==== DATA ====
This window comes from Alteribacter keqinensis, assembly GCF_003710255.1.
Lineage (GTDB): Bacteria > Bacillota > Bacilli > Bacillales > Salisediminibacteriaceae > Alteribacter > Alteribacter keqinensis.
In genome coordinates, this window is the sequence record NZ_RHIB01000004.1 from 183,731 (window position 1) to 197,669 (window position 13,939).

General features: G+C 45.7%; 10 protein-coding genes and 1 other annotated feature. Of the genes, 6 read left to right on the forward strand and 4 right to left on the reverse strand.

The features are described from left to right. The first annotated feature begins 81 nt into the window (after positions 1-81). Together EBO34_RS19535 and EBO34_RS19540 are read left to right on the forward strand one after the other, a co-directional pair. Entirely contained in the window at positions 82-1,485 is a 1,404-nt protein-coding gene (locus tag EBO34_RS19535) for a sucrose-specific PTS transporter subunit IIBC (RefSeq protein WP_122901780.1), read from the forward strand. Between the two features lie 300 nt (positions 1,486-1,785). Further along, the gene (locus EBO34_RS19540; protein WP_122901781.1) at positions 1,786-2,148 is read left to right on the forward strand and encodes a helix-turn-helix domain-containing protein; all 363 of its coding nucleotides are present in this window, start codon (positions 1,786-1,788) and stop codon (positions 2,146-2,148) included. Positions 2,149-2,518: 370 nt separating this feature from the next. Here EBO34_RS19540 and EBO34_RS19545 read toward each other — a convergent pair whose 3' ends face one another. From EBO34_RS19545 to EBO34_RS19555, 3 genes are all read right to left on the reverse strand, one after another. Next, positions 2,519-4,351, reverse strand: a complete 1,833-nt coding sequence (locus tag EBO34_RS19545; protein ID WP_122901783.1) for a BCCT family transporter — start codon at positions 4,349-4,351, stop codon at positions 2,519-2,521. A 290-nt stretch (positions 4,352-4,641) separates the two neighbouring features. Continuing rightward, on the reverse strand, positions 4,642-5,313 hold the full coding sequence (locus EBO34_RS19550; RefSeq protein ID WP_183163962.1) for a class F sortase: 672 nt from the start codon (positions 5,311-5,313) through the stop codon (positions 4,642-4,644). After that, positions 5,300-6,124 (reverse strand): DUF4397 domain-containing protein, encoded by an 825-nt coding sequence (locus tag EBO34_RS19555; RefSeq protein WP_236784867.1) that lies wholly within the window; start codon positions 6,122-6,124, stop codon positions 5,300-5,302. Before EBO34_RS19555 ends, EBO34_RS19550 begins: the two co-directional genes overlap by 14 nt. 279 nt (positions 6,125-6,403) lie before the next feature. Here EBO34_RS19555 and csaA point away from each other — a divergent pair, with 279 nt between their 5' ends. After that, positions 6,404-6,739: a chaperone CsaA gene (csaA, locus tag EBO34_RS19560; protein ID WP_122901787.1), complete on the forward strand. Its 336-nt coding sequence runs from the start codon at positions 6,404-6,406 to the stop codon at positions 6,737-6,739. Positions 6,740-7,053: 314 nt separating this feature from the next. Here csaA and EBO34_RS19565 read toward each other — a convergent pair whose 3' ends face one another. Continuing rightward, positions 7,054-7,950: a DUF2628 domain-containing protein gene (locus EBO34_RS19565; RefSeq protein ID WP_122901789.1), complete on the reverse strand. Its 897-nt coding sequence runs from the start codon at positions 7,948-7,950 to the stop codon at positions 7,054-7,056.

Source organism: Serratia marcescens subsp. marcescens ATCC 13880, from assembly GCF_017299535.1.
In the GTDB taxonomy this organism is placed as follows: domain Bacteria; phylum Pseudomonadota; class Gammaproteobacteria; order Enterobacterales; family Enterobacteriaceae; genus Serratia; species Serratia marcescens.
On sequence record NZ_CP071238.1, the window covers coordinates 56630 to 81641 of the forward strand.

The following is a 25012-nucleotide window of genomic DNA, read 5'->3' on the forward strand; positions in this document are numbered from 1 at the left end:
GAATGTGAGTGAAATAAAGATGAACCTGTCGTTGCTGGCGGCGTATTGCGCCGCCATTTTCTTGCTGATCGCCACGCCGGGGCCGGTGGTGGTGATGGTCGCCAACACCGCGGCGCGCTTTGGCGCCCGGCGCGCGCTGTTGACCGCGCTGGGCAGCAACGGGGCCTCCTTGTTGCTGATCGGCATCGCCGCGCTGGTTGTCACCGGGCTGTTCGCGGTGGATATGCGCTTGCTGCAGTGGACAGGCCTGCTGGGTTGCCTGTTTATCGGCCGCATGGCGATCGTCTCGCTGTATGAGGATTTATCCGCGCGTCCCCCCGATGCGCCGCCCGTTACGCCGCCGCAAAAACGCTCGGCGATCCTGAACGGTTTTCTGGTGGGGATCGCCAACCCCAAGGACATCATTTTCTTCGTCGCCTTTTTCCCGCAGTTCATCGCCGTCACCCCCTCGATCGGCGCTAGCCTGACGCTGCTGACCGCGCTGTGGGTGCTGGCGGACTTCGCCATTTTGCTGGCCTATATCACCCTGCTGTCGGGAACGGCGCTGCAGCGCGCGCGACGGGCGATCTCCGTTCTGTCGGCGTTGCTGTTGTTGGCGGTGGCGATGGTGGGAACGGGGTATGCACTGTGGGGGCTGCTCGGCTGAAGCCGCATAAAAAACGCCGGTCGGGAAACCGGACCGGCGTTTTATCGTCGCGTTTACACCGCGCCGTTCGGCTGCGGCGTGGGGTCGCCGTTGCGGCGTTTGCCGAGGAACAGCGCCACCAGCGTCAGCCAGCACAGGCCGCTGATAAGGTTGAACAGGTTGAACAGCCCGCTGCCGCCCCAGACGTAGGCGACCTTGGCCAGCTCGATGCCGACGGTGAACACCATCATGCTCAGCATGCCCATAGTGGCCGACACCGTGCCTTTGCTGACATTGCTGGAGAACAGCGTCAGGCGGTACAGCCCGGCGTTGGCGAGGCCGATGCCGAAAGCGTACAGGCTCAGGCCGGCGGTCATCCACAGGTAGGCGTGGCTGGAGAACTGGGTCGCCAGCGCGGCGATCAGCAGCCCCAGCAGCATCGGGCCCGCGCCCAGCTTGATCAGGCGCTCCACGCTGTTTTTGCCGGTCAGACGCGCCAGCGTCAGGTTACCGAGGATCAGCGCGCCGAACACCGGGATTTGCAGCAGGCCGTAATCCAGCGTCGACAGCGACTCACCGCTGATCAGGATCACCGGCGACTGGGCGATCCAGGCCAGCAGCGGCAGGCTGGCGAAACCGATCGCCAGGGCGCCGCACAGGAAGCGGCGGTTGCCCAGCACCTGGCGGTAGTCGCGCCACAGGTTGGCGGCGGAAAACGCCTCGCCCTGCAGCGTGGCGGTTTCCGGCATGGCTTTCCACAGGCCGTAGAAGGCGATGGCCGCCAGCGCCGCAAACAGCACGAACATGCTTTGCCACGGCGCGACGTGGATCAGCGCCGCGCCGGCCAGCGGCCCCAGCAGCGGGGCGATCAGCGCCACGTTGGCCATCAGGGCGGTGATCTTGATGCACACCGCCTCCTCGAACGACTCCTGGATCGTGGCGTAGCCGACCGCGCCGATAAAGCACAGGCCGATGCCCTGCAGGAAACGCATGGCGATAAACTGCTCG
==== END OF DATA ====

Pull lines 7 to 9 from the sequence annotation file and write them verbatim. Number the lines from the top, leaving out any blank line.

In the GTDB taxonomy this organism is placed as follows: domain Bacteria; phylum Pseudomonadota; class Gammaproteobacteria; order Enterobacterales; family Enterobacteriaceae; genus Serratia; species Serratia marcescens.
On sequence record NZ_CP071238.1, the window covers coordinates 56630 to 81641 of the forward strand.

The following is a 25012-nucleotide window of genomic DNA, read 5'->3' on the forward strand; positions in this document are numbered from 1 at the left end: